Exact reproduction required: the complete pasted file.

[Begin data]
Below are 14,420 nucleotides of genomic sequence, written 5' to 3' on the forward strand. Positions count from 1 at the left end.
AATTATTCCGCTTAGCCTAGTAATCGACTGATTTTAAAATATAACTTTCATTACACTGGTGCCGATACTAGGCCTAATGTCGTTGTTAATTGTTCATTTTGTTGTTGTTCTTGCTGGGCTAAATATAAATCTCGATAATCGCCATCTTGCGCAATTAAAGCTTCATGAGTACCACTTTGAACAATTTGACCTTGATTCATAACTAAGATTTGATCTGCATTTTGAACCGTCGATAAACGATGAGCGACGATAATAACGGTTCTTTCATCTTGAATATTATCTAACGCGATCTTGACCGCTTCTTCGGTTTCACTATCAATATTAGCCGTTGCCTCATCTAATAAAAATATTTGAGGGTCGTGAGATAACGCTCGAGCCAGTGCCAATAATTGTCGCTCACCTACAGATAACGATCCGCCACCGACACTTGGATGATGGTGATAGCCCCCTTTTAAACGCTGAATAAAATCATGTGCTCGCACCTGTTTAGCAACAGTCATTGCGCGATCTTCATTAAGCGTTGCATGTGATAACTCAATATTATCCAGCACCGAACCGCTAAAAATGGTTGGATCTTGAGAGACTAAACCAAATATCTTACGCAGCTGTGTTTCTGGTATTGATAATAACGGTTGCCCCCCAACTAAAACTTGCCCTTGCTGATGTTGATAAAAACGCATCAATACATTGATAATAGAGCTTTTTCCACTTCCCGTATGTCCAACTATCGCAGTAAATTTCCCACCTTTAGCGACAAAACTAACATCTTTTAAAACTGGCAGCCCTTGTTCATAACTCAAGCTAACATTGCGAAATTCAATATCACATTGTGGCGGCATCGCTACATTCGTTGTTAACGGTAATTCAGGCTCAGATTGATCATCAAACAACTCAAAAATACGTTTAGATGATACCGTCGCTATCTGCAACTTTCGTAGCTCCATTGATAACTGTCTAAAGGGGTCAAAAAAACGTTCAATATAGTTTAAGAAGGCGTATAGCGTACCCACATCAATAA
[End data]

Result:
Below are 14,420 nucleotides of genomic sequence, written 5' to 3' on the forward strand. Positions count from 1 at the left end.
AATTATTCCGCTTAGCCTAGTAATCGACTGATTTTAAAATATAACTTTCATTACACTGGTGCCGATACTAGGCCTAATGTCGTTGTTAATTGTTCATTTTGTTGTTGTTCTTGCTGGGCTAAATATAAATCTCGATAATCGCCATCTTGCGCAATTAAAGCTTCATGAGTACCACTTTGAACAATTTGACCTTGATTCATAACTAAGATTTGATCTGCATTTTGAACCGTCGATAAACGATGAGCGACGATAATAACGGTTCTTTCATCTTGAATATTATCTAACGCGATCTTGACCGCTTCTTCGGTTTCACTATCAATATTAGCCGTTGCCTCATCTAATAAAAATATTTGAGGGTCGTGAGATAACGCTCGAGCCAGTGCCAATAATTGTCGCTCACCTACAGATAACGATCCGCCACCGACACTTGGATGATGGTGATAGCCCCCTTTTAAACGCTGAATAAAATCATGTGCTCGCACCTGTTTAGCAACAGTCATTGCGCGATCTTCATTAAGCGTTGCATGTGATAACTCAATATTATCCAGCACCGAACCGCTAAAAATGGTTGGATCTTGAGAGACTAAACCAAATATCTTACGCAGCTGTGTTTCTGGTATTGATAATAACGGTTGCCCCCCAACTAAAACTTGCCCTTGCTGATGTTGATAAAAACGCATCAATACATTGATAATAGAGCTTTTTCCACTTCCCGTATGTCCAACTATCGCAGTAAATTTCCCACCTTTAGCGACAAAACTAACATCTTTTAAAACTGGCAGCCCTTGTTCATAACTCAAGCTAACATTGCGAAATTCAATATCACATTGTGGCGGCATCGCTACATTCGTTGTTAACGGTAATTCAGGCTCAGATTGATCATCAAACAACTCAAAAATACGTTTAGATGATACCGTCGCTATCTGCAACTTTCGTAGCTCCATTGATAACTGTCTAAAGGGGTCAAAAAAACGTTCAATATAGTTTAAGAAGGCGTATAGCGTACCCACATCAATAA